The economy is proving far more difficult to jumpstart than anyone had envisaged, and we have had to endure three years of zero earnings growth.

The cycle of earnings cuts continues unabated, with even 2016-17 numbers needing downwards adjustment.

Deflationary wholesale price index trends have proven to be far more corrosive to corporate performance than most had envisaged, and the lack of any pass-through of the oil windfall to either corporate margins or consumption has been a surprise.

Investors fear a systemic crisis in the banking system, with seemingly no solution for the public sector banks bar a government bail-out.

Given the extent and pace of the sell-off, there will undoubtedly be a pull-back rally.

The markets are oversold, and will bounce. The question is: What should one do in this bounce?

If you believe that we are at the beginning of another 2008-type episode, then any rally should be sold into.

It is still not too late. Will China be the new sub-prime?

Is there a looming risk shock to EM assets?

I don’t subscribe to this chain of thought, but it is a definite possibility.

Fears of a systemic crisis are building.

If, on the other hand, you believe like I do that we are within 12 months of genuine acceleration in the economy and that the government realises that the coming months are critical in terms of policy action and implementation, then it is too late to sell now.

Hopefully, the bulk of the price decline is already done. The coming year is the last window this government has where it can take decisions without one eye focussed on elections.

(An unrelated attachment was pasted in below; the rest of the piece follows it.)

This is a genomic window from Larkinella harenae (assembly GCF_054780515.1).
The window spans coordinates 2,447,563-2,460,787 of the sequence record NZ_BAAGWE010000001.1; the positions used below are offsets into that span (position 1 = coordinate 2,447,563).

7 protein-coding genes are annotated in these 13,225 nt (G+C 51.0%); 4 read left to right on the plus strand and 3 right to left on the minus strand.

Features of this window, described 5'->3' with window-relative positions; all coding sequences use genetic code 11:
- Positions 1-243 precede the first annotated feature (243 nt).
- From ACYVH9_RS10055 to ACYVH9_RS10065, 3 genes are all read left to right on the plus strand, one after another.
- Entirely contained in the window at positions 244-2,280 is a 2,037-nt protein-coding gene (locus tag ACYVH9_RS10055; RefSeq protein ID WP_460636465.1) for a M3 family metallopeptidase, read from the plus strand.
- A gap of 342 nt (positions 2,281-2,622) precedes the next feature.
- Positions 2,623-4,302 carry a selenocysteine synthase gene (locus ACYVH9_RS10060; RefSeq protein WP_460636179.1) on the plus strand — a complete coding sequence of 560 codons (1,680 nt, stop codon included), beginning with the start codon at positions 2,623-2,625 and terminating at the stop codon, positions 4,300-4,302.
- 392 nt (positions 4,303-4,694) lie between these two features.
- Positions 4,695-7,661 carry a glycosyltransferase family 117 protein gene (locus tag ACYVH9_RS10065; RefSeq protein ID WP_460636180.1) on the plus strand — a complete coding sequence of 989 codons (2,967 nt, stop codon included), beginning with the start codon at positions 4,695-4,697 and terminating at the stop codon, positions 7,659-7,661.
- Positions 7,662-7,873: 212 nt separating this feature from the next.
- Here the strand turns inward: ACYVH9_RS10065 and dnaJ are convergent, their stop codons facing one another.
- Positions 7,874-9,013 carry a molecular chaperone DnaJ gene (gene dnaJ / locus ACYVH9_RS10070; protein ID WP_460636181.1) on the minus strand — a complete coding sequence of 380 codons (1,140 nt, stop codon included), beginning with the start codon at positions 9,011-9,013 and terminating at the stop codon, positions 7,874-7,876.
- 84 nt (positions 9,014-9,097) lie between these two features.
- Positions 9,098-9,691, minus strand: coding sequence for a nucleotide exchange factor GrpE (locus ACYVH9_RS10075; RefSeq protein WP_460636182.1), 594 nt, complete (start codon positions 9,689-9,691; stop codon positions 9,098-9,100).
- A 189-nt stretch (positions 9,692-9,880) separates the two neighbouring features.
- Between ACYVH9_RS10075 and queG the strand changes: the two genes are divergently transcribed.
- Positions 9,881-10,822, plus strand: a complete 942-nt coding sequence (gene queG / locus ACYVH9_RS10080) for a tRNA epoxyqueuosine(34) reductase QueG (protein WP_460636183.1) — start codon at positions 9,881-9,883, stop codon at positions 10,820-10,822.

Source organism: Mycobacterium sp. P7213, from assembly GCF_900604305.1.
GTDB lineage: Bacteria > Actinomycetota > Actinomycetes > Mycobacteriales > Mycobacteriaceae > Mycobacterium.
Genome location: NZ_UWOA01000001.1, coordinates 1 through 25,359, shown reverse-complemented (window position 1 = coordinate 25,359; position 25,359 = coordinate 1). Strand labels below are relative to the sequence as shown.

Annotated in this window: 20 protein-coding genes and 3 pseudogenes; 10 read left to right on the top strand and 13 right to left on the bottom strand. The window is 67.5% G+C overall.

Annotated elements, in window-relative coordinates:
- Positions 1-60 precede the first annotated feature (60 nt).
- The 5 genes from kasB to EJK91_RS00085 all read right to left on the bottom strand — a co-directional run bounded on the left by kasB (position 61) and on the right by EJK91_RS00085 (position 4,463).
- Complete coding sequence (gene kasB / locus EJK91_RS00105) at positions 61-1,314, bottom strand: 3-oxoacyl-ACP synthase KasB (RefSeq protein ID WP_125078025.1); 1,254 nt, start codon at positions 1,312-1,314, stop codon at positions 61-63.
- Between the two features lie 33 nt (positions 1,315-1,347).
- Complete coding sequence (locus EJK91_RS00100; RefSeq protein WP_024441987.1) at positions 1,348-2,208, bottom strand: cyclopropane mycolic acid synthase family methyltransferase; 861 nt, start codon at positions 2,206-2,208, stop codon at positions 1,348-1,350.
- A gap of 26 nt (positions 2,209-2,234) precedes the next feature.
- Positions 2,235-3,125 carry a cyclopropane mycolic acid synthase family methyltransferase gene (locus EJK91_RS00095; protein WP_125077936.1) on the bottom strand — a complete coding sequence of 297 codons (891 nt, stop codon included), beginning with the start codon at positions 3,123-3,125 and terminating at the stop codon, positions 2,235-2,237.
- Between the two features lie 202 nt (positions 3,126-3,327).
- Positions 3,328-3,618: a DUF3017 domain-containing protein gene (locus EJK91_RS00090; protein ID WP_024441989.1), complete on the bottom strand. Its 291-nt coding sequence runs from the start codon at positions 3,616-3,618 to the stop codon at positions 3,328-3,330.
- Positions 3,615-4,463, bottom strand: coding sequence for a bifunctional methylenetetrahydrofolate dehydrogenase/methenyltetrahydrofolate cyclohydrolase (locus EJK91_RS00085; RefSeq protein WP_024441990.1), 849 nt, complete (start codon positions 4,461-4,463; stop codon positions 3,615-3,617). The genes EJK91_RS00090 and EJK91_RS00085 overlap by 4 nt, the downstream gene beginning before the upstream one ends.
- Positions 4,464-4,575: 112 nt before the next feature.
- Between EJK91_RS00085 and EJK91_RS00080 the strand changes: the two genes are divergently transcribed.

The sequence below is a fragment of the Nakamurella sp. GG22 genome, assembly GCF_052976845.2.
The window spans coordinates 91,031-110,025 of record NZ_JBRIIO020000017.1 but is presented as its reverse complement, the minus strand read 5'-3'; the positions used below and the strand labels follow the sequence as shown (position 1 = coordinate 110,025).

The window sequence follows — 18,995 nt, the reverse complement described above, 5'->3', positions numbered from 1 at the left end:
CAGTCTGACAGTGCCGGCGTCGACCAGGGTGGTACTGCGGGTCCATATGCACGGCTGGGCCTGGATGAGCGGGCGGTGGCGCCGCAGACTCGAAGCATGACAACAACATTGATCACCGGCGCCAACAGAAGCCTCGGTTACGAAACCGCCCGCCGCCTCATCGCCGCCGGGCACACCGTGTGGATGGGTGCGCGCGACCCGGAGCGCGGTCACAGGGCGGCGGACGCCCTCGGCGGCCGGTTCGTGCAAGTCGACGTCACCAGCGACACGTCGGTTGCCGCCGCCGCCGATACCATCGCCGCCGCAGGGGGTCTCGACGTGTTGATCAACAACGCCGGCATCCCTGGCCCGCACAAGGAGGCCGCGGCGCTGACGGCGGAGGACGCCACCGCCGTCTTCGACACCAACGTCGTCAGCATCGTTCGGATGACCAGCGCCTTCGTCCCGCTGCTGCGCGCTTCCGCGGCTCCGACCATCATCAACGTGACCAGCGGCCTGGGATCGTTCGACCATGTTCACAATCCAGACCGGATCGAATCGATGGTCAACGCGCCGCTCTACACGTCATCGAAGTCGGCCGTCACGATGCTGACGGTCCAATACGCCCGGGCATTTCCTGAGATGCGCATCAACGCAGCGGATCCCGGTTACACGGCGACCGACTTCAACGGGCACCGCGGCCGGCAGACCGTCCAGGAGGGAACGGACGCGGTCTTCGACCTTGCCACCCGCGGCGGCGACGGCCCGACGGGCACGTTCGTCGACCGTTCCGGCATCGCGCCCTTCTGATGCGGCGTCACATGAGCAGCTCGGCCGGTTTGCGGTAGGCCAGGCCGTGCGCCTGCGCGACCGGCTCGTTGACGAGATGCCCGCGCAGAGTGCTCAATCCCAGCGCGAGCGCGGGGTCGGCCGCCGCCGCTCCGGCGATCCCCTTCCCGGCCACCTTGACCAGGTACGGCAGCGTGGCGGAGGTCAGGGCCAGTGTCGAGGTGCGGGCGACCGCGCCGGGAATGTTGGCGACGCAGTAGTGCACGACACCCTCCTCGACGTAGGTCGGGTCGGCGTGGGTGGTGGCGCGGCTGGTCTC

The coming Budget is the last where some genuine non-populist reform will be possible.

I also sense renewed focus on the prime minister's part on the economy, as he realises that we are not seeing the growth and jobs he promised.

I think much of the work done in the past 18 months -- be it on roads, rail, coal, power, ease of business and so on -- will start showing results over the coming 12 months.

It has taken this long to untangle the inherited mess.

The rupee’s adjustment to more realistic levels will also improve the competitiveness of the country.

We are going to see a boost to consumption, regardless, as the various pay awards are implemented. In a deflationary global environment, some more rate cuts may be possible.

Real rates (using Wholesale Price Index) are still much too high.

Corporate profitability at some stage has to improve.

We are at 15-year lows for profit share to GDP. This number should normalise over time, as I see no reason why this series has moved to a new, structurally lower level.

Many stocks are now looking quite attractive, especially in the large-cap universe where much of the foreign selling is ongoing.

This fall presents a real chance for everyone to improve the quality of their portfolio.

The only fear I have is the stability of domestic capital flows.

We have seen sustained flows into equity mutual funds over the past 18 months.

Much of this is now underwater.

If domestic flows turn negative, then we have no offset to the continued foreign selling, which can then become disruptive. If domestic flows hold, we can use this sell-off to build positions, if domestic investors fold, then we are in serious trouble.

Akash Prakash is at Amansa Capital. These views are his own

This file photograph shows a trader reacting over fall in the stock market. Photograph: Reuters